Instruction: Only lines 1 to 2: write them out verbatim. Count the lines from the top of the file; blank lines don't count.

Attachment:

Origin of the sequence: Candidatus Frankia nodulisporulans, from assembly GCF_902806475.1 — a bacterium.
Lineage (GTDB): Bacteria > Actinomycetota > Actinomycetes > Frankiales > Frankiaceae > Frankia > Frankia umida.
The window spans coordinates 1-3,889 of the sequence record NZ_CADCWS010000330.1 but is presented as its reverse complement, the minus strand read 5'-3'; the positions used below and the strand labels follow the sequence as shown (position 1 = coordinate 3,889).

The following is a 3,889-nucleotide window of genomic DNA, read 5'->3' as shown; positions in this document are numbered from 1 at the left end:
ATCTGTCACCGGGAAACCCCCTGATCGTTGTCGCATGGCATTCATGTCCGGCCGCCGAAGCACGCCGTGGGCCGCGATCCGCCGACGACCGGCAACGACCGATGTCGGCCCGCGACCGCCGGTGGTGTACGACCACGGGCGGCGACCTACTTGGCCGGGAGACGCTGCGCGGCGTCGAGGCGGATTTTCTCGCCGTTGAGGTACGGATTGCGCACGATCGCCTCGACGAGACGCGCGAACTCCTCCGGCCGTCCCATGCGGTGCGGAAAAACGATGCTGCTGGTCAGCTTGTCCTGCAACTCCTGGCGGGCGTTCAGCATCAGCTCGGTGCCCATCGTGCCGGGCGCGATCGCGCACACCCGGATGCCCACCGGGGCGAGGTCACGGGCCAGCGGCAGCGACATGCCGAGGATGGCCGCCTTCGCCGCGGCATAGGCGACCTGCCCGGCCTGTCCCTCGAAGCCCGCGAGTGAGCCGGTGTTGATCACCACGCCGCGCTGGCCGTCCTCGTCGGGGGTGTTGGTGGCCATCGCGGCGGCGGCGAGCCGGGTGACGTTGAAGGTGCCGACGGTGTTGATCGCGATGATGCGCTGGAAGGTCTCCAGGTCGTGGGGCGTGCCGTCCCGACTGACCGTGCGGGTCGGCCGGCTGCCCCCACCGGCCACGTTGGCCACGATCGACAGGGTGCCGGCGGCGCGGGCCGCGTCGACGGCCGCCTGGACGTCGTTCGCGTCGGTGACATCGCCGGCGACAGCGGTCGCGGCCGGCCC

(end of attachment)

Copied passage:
Origin of the sequence: Candidatus Frankia nodulisporulans, from assembly GCF_902806475.1 — a bacterium.
Lineage (GTDB): Bacteria > Actinomycetota > Actinomycetes > Frankiales > Frankiaceae > Frankia > Frankia umida.